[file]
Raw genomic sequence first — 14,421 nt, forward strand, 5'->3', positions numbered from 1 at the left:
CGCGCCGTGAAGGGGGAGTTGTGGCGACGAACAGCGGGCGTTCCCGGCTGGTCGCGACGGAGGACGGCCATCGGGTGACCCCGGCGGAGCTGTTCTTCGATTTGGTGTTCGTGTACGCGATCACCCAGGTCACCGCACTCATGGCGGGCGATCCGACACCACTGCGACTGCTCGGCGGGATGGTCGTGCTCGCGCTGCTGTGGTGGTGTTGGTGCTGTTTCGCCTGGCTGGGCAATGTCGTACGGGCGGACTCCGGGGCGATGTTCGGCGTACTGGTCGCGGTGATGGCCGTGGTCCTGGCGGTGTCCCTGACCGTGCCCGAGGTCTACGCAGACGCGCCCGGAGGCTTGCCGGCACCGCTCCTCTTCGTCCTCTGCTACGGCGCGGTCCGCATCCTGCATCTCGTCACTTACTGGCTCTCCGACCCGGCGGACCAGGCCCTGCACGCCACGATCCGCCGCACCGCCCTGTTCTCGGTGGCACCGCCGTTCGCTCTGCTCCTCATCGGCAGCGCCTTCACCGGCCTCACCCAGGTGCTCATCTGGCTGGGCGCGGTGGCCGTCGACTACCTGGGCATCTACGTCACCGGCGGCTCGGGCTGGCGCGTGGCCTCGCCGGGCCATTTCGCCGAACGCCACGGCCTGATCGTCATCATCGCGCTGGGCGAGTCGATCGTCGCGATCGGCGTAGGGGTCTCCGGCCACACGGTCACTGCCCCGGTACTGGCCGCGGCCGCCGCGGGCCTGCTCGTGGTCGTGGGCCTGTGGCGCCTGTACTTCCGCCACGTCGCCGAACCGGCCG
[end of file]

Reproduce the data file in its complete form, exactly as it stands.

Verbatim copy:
Raw genomic sequence first — 14,421 nt, forward strand, 5'->3', positions numbered from 1 at the left:
CGCGCCGTGAAGGGGGAGTTGTGGCGACGAACAGCGGGCGTTCCCGGCTGGTCGCGACGGAGGACGGCCATCGGGTGACCCCGGCGGAGCTGTTCTTCGATTTGGTGTTCGTGTACGCGATCACCCAGGTCACCGCACTCATGGCGGGCGATCCGACACCACTGCGACTGCTCGGCGGGATGGTCGTGCTCGCGCTGCTGTGGTGGTGTTGGTGCTGTTTCGCCTGGCTGGGCAATGTCGTACGGGCGGACTCCGGGGCGATGTTCGGCGTACTGGTCGCGGTGATGGCCGTGGTCCTGGCGGTGTCCCTGACCGTGCCCGAGGTCTACGCAGACGCGCCCGGAGGCTTGCCGGCACCGCTCCTCTTCGTCCTCTGCTACGGCGCGGTCCGCATCCTGCATCTCGTCACTTACTGGCTCTCCGACCCGGCGGACCAGGCCCTGCACGCCACGATCCGCCGCACCGCCCTGTTCTCGGTGGCACCGCCGTTCGCTCTGCTCCTCATCGGCAGCGCCTTCACCGGCCTCACCCAGGTGCTCATCTGGCTGGGCGCGGTGGCCGTCGACTACCTGGGCATCTACGTCACCGGCGGCTCGGGCTGGCGCGTGGCCTCGCCGGGCCATTTCGCCGAACGCCACGGCCTGATCGTCATCATCGCGCTGGGCGAGTCGATCGTCGCGATCGGCGTAGGGGTCTCCGGCCACACGGTCACTGCCCCGGTACTGGCCGCGGCCGCCGCGGGCCTGCTCGTGGTCGTGGGCCTGTGGCGCCTGTACTTCCGCCACGTCGCCGAACCGGCCG